Renee Walker enters the season but though it's interesting to have Jack's "Partner" this time be female (all the others were male, if he had one), I don't think her character really goes anywhere until Season 8. It's a good set up though.

Rating: 3.5 out of 5

Season 8

Jack and the Assassin Conpiracy

I couldn't tell you who the hell the villain was in this one. Pretty underdeveloped plus it goes from person to person, faction to faction to where you aren't entirely sure who you should be routing against...but you certainly know who you should be routing for. Jack "fuckin" Bauer. Now here's a season that sees Jack at his strongest and then at his most vulnerable. All the bad things that have built up, from his wife to his past women to love to his friends dying left and right, have now boiled over and Jack officially flips the switch. He's no longer just under orders, he's on a personal vendetta. And the season, mostly, pulls this off really well. There are sub plots that utterly were annoying and confusing, and the season lacked focus, but it really started gaining its ground by the mid-way point and ended incredibly strong...probably one of the stronger final four or five episodes in the series, which sometimes end with a hush rather than a bang.

Just watching this you can see the the budget for this season is astounding. Shooting in New York is expensive enough, but the sets and "gadgets" that the newly reformed CTU uses aren't just the near future the series has always claimed, but feels almost a good twenty or thirty years in the future with Star Trek-like offices, real-time satellite feeds on every square inch and unmanned drones throughout the city flying and monitoring everything.

It lacks the familiar faces, but it shows it had some major balls in going out with a bang for the series. Jack rogue? Presidents and the country threatened by him? Him failing to achieve his assignment and the woman he loved being murdered in front of him? Well done final season, though and through, even if it took a few episodes to really get going. As for the final ending, it ended perfectly and with complete satisfaction, though it feels a bit forced and rushed. Still, it combined an emotional hit with a "thank you" to fans as Jack looks directly into the camera. So long, Mr. Bauer. You will be sorely missed.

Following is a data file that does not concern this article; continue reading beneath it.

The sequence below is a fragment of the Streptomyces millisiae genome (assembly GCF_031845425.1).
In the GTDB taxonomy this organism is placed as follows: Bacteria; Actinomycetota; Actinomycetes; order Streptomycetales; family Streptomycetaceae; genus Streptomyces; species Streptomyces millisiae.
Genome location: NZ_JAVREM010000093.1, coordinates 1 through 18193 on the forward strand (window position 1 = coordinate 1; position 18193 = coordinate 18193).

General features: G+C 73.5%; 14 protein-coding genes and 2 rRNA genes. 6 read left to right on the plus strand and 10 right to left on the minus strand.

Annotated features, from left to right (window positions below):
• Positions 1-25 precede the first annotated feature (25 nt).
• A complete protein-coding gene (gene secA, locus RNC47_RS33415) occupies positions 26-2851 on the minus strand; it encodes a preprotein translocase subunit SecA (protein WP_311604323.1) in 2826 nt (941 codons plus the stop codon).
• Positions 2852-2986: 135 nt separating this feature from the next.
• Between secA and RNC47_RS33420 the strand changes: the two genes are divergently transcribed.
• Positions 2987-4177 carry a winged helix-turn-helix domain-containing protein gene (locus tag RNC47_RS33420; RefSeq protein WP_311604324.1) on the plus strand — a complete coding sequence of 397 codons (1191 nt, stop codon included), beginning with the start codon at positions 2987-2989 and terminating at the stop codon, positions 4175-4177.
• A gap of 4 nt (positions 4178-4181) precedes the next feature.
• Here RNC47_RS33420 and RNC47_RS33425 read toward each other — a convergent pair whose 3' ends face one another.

Rating: 4.5 out of 5

A Final Thought

So what show will emerge as the action/thriller in coming years? 24 was known for its big budget, and I doubt a network is going to take it to that level. I suppose Human Target is one, Nikita is coming up...but here's the thing:

Jack Bauer is easily one of the best television characters in history. You love him yet hate him, and he's fine with that. Kiefer Sutherland created such an icon, that there's really few other characters on TV right now that equal him. Maybe Draper from Mad Men? Dexter perhaps? Hard to say, but I don't know if either of those are as rooted into pop culture like Bauer managed to be. Hell, he has his own action figures:


That says it all.

24 will be missed, but the character even moreso. Will a movie series emerge? Possibly. 24: Redemption worked surprsingly well for a movie of the week, so it can happen. I just hope we aren't saying goodby to Jack Bauer for good either way.

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1 Comment

Reply toosmartforbond2
7:40 AM on August 7, 2010 
Steven Saunders, damn it!

The first three seasons, the "Nina Meyers" arc, were truly the great times for the show. After S4, it became essentially generic action to me, and they crammed too much unbelievable crap into each day.

Still, 24 was better than 90% of the rest of the garbage on TV, even at its worst. I enjoyed the ride, and I can't wait to do an 8-day marathon. Probably die before the end of it, staying awake that long. Maybe I should get some drugs.

I agree with most of your points, but I would rate the seasons drastically differently. My Netflix shows you the score, as I see it.